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Injury and Friction
The purpose of our skin is to protect us from illness and injury, but, as we all know, it is all too easy to damage the skin. Scrapes, cuts, burns, blisters, rashes and pressure ulcers (which means the same thing as "pressure sores" or "bedsores") are just some of the forms of harm that can happen to skin. Although any wound can possibly lead to pain, swelling, blood loss and/or infection, skin damage can also be the source of a pressure ulcer, especially for people with spinal cord injuries. This article will explain how either injury or friction, that is, rubbing or scraping, can lead to a pressure ulcer.
Injury. The number one cause of pressure ulcers is, as you might guess, pressure; keeping steady pressure on any one part of the body forces blood out of the area 1. Since blood carries oxygen to all the body's cells, the area that is under pressure can experience ischemia, that is, tissue damage due to oxygen loss, and ischemia is the start of a pressure ulcer 2. But tissue damage can come from a number of sources, such as a bad bump, or a cut that gets infected. Several of our study participants got pressure ulcers from injuries; for example, Aaron transported himself up and down stairs on his buttocks, and during one trip, he got a splinter without realizing it. It got infected, and led to a pressure ulcer that eventually needed surgery. Charlie got pressure ulcers after injuries caused by a scrape while transferring, a fall from his wheelchair during a wheelchair marathon and a fall from a hospital bed that had a loose railing. And Steve scraped himself on the tire of his wheelchair, causing a small sore that he was able to treat himself at home with medication left over from a previously healed pressure ulcer. Another study participant, Billy, has gotten a pressure ulcer from falling out of a wheelchair that was in bad shape, then dragging himself across the floor to call for help. Infection in a cut or scrape can be particularly dangerous because it can be going on beneath the surface of the skin, where it can't be seen. Billy has also gotten a pressure ulcer after a bump that caused an infection, which he described this way:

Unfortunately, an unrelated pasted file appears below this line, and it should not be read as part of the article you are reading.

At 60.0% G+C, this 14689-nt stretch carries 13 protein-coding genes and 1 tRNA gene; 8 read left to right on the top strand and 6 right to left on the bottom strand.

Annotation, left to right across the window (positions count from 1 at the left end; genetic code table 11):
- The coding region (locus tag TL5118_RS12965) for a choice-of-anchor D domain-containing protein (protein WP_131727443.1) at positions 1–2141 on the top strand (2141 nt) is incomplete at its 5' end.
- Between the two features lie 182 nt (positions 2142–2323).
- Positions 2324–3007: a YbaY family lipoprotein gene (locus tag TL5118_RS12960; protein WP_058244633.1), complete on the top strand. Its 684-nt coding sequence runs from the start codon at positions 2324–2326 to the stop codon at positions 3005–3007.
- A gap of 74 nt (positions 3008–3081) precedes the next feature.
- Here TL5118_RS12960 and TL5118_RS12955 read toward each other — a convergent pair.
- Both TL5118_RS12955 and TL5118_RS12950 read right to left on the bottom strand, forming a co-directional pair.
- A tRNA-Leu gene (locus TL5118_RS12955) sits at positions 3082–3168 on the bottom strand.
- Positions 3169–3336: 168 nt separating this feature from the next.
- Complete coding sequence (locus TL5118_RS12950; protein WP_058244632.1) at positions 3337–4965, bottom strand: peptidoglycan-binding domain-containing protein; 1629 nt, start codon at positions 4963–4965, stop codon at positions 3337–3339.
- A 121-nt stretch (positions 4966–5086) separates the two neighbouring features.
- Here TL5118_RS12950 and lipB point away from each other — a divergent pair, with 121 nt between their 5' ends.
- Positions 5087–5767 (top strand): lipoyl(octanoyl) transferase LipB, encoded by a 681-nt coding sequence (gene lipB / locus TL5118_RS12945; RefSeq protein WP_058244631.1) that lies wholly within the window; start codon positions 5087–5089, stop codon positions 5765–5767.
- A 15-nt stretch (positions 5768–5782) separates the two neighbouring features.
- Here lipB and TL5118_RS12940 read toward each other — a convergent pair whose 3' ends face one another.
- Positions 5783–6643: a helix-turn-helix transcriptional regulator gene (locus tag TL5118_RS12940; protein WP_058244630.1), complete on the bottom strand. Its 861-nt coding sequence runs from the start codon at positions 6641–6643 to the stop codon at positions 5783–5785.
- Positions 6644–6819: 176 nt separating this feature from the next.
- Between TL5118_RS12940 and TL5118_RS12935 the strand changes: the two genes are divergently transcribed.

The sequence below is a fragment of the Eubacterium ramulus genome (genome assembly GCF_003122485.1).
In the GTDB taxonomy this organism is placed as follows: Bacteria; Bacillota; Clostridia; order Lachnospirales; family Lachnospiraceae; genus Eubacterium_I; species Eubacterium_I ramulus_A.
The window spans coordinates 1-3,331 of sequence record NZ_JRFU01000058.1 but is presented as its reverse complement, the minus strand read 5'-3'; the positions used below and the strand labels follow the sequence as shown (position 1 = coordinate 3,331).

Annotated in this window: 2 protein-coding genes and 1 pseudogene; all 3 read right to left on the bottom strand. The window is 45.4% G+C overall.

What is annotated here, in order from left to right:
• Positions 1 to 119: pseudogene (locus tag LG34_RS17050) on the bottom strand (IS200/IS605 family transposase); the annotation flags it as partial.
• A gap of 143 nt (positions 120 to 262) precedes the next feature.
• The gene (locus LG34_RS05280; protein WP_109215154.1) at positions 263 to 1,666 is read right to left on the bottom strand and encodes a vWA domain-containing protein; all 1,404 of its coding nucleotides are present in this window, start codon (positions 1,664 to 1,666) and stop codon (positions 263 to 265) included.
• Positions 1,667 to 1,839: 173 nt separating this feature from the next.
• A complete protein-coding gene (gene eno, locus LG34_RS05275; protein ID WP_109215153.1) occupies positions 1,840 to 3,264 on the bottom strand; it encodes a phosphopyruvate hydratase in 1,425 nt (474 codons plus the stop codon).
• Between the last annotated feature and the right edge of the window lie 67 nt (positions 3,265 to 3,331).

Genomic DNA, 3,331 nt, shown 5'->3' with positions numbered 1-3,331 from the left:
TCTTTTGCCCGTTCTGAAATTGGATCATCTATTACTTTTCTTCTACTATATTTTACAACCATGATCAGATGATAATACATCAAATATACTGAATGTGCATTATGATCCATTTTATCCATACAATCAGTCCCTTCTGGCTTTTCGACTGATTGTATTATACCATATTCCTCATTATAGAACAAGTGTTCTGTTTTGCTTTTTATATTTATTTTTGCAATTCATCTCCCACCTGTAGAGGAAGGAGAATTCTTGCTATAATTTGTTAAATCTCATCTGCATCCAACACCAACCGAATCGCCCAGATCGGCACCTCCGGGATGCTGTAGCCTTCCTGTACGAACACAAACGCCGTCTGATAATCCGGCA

Sometimes, like transferring or going out, I bump my body, right? Bump it. Then I look at it and touch it - "Oh, it's nothing." It's like a little red spot, and I let it go away. ... The next thing you know, it's like a little pimple. And I clean it and pop it, and I clean it and it's cool. Next thing you know, the inside is so infected that pus starts coming out. That's how I get my pressure ulcers, from the inside, 'cause I don't know [it's infected].
Friction. As explained earlier, friction means rubbing or scraping. Another way to explain friction is that it is when two surfaces move in opposite directions - and one of the "surfaces" is your skin! It can commonly happen during transfers 1. For example, while Judy, one of our study participants, was in the hospital, she was transferred with a sliding board, but the board was jabbed frequently in the same part of her left buttock. This combination of friction and bumping caused an injury which led to a pressure ulcer.
But there are other forms of friction that cause pressure ulcers. For example, when clothing or bedding is not smooth, the wrinkles that are formed create a raised or bumpy surface that rubs against the skin. For example, Judy got two pressure ulcers when she was out of town for a few weeks and new care attendants, who were not used to smoothing out the loose-fitting dresses that she likes to wear, let her sit on wrinkles. And Billy has gotten pressure ulcers from sitting on pencils that his young nieces left lying on the furniture he sat on, and when he sat on the thick stitching of the back pockets of his jeans.
Friction can also come from frequent rubbing on the same spot of your body, like when our study participant Odel got a pressure ulcer on his heel from a combination of wearing a pair of dress shoes that were not well-padded, and from rubbing the same heel against his sheets at night when he experienced spasms.
There's another page in this guide that explains how shearing, which is kind of a combination of pressure and friction, can also damage the skin and create a pressure ulcer. That section is titled "Pressure and Shearing".